2. That’s kind of the way I’ve been working it. I figure the initial roll get’s the bonus stress dice, but any rolls after that only get a bump to effect. That sound about right?

    3. Ah! I missed that. Thanks. My crew needs to get themselves a workshop in a hurry then.

    Again, thanks for the input.

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  1. If the NPC was a fast, competent guy, as you seem to imply, and the PC was somehow distracted by other threats and risks, you could have done several things, I will list two:
  • Having the player make a action roll, as you did, here it’s ok because the fiction make it possible. But then you can’t “turn a failure into a success with a Resist roll”, that’s flatly again the RAW and the spirit of the game.
  • But you could have done another thing. Here the act of the NPC "jerking his head at the last second " could just have been how a “dangerous or master” NPC can seize the initiative or even act against the PC (see page 167, “NPC Threat levels”). And THIS, the PC could have resisted. So in that case, the sequences of action would have been:

GM: OK, you have your gun against his head, but the guy is super)fast, he just ducks under your gun, hits you in the stomach with all his strength (level 3 temporary Harm : out of breath and blinded by the pain) and jumps through the door: lost opportunity. Do you want to resist any of that?
Player: sure, I don’t want to be incapacitated, and I want to resist him getting away. I’ll resist both consequences, and I reduce the Harm further by spending my armour (rolls twice, once against each consequence)
GM: Ok, so you take only level 1 temporary Harm “bruised belly”, and your gun is back on his head in less han half a second. He freezes in his tracks.
Player: I press the trigger. Shall I roll Shoot?
GM: no need to roll. He’s dead.

Or (if the GM decides not to negate entirely the consequence):
GM: Ok, so you take only level 1 temporary Harm “bruised belly”, and you bring your gun back up as he goes through the door. You can shoot him, Limited effect because you’re in pain and can’t aim straight. If you miss him, he’s gone.
Player: I’ll push myself for effect. (spends 2 stress, rolls)

Ah, i see what the thing with no.1 was now. Yeah, i’d probably do something similar to the above poster here: make it hard to get to a point where you have a gun against their head (though certainly, the trope you used is also a great fun one!). That said, i do disagree that you can “resist” a failure. Playing as-written, rolling a 1-3 means you fail to get what you wanted, and a bad consequence happens.

I.e. in this example, maybe the cool enemy hits the gun out of your hand just as you come around the corner, and it becomes a brawl. You roll a 1-3: you fail to kill him, and the consequence is a “lost opportunity” - he jumps out of a window into the canal and disappears. You might resist this lost opportunity, but that doesn’t mean that you now succeeded - and resists aren’t time travel, so he definitely still jumped out of the window - that happened. Resisting would mean you still can make a roll to try and kill him. Maybe an Insight resist to spot him even under the water, at which point it turns into a hunt roll to shoot - a prowess resist to jump after him, at which point it might become a prowl to parkour after your target, and so forth. If the NPC was particularly skilled, i’d probably give the player some harm too, and make the second “follow up” roll limited effect or desperate.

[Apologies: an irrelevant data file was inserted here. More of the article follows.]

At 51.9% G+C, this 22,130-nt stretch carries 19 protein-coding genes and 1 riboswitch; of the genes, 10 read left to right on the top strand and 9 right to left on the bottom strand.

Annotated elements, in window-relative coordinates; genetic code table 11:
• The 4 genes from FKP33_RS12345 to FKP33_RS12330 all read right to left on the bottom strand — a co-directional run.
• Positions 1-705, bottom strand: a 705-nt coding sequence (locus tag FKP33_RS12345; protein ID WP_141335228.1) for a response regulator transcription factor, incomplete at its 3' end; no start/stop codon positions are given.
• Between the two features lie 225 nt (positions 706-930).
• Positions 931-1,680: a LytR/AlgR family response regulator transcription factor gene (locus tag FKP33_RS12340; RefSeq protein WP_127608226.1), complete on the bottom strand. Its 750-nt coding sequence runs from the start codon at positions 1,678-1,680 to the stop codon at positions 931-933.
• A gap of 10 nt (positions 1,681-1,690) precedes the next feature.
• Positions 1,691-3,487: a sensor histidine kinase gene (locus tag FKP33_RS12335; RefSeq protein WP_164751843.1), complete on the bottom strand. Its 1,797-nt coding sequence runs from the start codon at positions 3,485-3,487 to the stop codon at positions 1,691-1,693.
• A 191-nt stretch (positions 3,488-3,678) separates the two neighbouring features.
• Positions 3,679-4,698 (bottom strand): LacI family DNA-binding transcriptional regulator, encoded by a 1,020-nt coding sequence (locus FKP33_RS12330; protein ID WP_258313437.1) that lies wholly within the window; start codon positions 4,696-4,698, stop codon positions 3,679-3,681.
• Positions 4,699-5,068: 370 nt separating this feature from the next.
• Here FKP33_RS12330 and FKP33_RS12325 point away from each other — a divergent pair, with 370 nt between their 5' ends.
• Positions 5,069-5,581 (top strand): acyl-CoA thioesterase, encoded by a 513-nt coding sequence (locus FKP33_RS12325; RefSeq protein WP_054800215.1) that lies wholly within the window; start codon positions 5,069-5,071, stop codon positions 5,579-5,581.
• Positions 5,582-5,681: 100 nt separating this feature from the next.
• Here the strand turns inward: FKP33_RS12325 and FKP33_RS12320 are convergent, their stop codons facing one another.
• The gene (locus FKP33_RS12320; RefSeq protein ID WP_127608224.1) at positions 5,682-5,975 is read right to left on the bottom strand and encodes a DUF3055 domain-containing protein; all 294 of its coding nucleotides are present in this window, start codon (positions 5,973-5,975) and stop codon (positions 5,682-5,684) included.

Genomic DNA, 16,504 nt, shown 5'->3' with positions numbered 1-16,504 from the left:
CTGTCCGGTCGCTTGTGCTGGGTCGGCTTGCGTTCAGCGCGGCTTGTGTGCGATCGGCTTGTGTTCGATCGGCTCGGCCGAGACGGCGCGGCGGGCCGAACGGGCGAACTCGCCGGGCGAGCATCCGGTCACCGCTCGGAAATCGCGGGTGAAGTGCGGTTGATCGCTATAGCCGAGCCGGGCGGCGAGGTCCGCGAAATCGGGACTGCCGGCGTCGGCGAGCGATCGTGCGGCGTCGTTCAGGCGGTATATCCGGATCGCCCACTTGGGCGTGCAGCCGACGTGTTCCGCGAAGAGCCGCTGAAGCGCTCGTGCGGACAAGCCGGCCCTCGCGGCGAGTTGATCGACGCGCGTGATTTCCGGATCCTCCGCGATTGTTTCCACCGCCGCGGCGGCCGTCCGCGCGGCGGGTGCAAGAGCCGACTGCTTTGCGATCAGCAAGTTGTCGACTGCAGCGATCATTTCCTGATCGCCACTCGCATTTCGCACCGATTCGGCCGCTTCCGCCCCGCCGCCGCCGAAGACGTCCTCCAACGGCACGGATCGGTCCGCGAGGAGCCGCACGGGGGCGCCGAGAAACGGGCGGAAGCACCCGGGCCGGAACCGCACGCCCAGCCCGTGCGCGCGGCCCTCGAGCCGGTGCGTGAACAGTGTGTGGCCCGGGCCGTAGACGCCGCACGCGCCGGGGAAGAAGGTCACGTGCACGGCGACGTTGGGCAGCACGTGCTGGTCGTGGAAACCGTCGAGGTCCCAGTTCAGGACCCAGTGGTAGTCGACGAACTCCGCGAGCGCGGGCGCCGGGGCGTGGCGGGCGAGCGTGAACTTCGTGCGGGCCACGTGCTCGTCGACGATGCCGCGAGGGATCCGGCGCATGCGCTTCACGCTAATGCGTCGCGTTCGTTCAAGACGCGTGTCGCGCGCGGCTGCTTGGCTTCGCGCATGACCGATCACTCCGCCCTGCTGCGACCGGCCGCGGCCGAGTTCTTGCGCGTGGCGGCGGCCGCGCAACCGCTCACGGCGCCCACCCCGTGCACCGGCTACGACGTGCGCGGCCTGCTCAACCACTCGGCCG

As far as 2. goes, i think this is just part of the game. It gives us a bunch of semi-contradictory statements, and leaves us to figure out how it all works - “draw maps, leave blanks”. One thing you may have missed is that ghosts expend energy to “manifest” in the real world, so while they are around, they’re not necessarily in “our” world all the time. I’ve definitely always thought of compel as something like a summoning, you are forcing the ghost to appear.

As far as ghosts being common, there is a rule that you can take a devíl’s bargain in crow’s foot on any violence that makes a ghost appear, so i would think they are pretty common. If my whisper liked to use compel a lot, i would probably complicate that situation mostly with the reactions and effects on the people in the area, the desires of the ghost themselves, and the threat of spirit wardens.

I run 4 the same as you, yeah. The effect/scale/etc persists, but if you pushed for a bonus dice the first time, you don’t keep that on every roll.

I don’t think so. Flashbacks aren’t time travel, but Resists ARE a little bit of time travel. The consequence is announced by the GM as if it had already happened. Then the resist reduces or negates it. Check the resist example at the end of page 32 wihich is about the same situation.
In your example a Resist should indeed have negated the adversary going through the window, because this is a Consequence, not the Failure itself.

Moreover, when a “cool ennemy” acts first, there can be a Resist roll before any action roll. The PC could have resisted the NPC " hitting the gun out of his hand", and the brawl (or whatever) roll would have happened after.

If you want a handy guide to the level of ghost density in an area you might want to look at the locations in the book/pdf (they have a level of occult activity as a series of dots as well as wealth and crime even security) Also i like to frame the idea based on where the ghosts are. The wardens do a good job but if 1,000 people die everyday, some maybe not such an obvious way or the crow hunting it dies [by accident of course] then a ghost is easily born from the corpse that no one found.